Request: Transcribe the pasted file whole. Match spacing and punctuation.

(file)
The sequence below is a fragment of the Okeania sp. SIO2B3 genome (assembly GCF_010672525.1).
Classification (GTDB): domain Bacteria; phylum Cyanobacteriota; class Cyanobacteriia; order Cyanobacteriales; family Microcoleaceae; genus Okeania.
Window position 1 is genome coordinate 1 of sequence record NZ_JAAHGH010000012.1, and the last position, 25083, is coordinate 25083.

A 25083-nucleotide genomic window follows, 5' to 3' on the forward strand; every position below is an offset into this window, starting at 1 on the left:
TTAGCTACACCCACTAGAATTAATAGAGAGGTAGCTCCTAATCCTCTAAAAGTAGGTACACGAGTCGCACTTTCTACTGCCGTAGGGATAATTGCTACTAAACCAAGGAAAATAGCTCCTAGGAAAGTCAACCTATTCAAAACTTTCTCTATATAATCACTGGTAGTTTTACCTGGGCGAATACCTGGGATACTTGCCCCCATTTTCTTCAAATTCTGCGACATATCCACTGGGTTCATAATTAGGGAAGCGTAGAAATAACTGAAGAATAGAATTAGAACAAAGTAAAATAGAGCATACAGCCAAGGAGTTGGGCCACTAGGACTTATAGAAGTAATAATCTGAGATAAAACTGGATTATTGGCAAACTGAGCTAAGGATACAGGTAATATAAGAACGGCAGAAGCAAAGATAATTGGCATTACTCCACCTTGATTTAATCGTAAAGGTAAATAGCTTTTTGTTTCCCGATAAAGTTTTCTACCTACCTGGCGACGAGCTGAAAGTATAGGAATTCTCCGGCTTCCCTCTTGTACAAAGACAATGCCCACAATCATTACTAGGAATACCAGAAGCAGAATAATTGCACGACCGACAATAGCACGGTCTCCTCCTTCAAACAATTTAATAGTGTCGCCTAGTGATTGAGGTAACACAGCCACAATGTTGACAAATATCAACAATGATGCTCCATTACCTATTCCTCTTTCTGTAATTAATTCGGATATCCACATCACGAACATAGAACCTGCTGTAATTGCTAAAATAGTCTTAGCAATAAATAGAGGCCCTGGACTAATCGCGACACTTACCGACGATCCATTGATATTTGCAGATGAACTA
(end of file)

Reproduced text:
The sequence below is a fragment of the Okeania sp. SIO2B3 genome (assembly GCF_010672525.1).
Classification (GTDB): domain Bacteria; phylum Cyanobacteriota; class Cyanobacteriia; order Cyanobacteriales; family Microcoleaceae; genus Okeania.
Window position 1 is genome coordinate 1 of sequence record NZ_JAAHGH010000012.1, and the last position, 25083, is coordinate 25083.

A 25083-nucleotide genomic window follows, 5' to 3' on the forward strand; every position below is an offset into this window, starting at 1 on the left:
TTAGCTACACCCACTAGAATTAATAGAGAGGTAGCTCCTAATCCTCTAAAAGTAGGTACACGAGTCGCACTTTCTACTGCCGTAGGGATAATTGCTACTAAACCAAGGAAAATAGCTCCTAGGAAAGTCAACCTATTCAAAACTTTCTCTATATAATCACTGGTAGTTTTACCTGGGCGAATACCTGGGATACTTGCCCCCATTTTCTTCAAATTCTGCGACATATCCACTGGGTTCATAATTAGGGAAGCGTAGAAATAACTGAAGAATAGAATTAGAACAAAGTAAAATAGAGCATACAGCCAAGGAGTTGGGCCACTAGGACTTATAGAAGTAATAATCTGAGATAAAACTGGATTATTGGCAAACTGAGCTAAGGATACAGGTAATATAAGAACGGCAGAAGCAAAGATAATTGGCATTACTCCACCTTGATTTAATCGTAAAGGTAAATAGCTTTTTGTTTCCCGATAAAGTTTTCTACCTACCTGGCGACGAGCTGAAAGTATAGGAATTCTCCGGCTTCCCTCTTGTACAAAGACAATGCCCACAATCATTACTAGGAATACCAGAAGCAGAATAATTGCACGACCGACAATAGCACGGTCTCCTCCTTCAAACAATTTAATAGTGTCGCCTAGTGATTGAGGTAACACAGCCACAATGTTGACAAATATCAACAATGATGCTCCATTACCTATTCCTCTTTCTGTAATTAATTCGGATATCCACATCACGAACATAGAACCTGCTGTAATTGCTAAAATAGTCTTAGCAATAAATAGAGGCCCTGGACTAATCGCGACACTTACCGACGATCCATTGATATTTGCAGATGAACTA